The fund of hedge funds concept took a serious knock last year with Bernard Madoff's $65 billion fraud, leading high net worth investors to pull out money over concerns that the due diligence hadn't been quite as diligent as one would hope.
Even managers who weren't exposed to Madoff had to calm client fears. This has prompted the bigger, more institutional groups to seek ways of gaining more control over assets that the underlying managers are running.
Goldman Sachs Asset Management (GSAM) is currently building out its separate account platform with the aims of improving hedge fund transparency and ensuring that hedge fund managers' interests are properly aligned with those of their clients. "It gives you much greater leeway to shape the investment guidelines and terms," says Charles Baillie, co-head of alternative investments and manager selection at GSAM, who oversees some $19 billion in hedge fund assets.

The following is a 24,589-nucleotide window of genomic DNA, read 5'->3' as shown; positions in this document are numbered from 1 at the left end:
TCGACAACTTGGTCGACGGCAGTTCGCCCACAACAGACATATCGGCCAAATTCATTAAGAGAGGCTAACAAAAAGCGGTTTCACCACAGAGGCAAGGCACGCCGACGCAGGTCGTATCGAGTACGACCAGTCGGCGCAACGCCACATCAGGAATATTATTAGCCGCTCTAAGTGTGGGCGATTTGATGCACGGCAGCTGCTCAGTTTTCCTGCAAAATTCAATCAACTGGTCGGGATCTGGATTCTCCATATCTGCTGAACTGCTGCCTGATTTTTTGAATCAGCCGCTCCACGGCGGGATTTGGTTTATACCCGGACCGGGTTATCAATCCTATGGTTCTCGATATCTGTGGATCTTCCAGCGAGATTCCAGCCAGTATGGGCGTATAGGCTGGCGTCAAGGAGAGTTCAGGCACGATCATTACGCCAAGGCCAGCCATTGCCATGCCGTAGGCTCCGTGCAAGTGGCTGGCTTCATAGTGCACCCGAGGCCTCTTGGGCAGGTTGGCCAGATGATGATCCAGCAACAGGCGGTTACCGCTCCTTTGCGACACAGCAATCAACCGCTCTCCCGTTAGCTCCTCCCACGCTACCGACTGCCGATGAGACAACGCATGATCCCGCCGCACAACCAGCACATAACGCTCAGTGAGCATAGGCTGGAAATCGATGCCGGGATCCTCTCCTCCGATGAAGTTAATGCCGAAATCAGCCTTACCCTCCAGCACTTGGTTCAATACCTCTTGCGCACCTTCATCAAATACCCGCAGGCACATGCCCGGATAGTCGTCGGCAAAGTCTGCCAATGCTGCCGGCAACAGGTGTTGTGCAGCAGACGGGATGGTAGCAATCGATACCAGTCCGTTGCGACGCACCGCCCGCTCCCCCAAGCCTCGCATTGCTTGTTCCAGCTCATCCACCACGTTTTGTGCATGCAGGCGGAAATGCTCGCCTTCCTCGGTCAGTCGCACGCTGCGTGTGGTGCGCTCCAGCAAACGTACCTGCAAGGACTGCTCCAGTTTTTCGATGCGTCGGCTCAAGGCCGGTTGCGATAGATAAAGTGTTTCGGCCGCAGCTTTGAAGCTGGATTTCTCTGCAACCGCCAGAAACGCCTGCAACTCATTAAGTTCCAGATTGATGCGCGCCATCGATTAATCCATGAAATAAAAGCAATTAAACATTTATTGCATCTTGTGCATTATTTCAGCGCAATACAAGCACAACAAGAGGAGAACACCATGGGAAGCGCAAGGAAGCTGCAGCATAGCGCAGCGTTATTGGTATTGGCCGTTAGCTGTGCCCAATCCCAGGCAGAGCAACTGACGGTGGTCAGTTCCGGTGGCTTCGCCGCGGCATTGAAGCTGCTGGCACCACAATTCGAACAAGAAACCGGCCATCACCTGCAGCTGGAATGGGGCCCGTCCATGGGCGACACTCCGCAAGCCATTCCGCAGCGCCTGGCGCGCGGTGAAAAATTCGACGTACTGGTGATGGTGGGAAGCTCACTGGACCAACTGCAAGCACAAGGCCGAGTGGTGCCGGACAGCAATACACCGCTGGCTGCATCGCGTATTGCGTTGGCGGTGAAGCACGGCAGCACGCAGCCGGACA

Separate or managed accounts are usually separate vehicles specifically set up for a larger investor. They give the investor more scope in setting the liquidity parameters, and control over the underlying assets. Baillie says more fund of hedge fund managers had started looking at this model but that the higher costs and back office requirements have discouraged many from pursuing it.
"Under this structure you can see your assets and choose your own custodian," Baillie says. GSAM is also trying to ensure that its managers have a lot of their own money invested in their funds, and where the investment horizon is longer, is looking to extend the period over which carried interest is paid.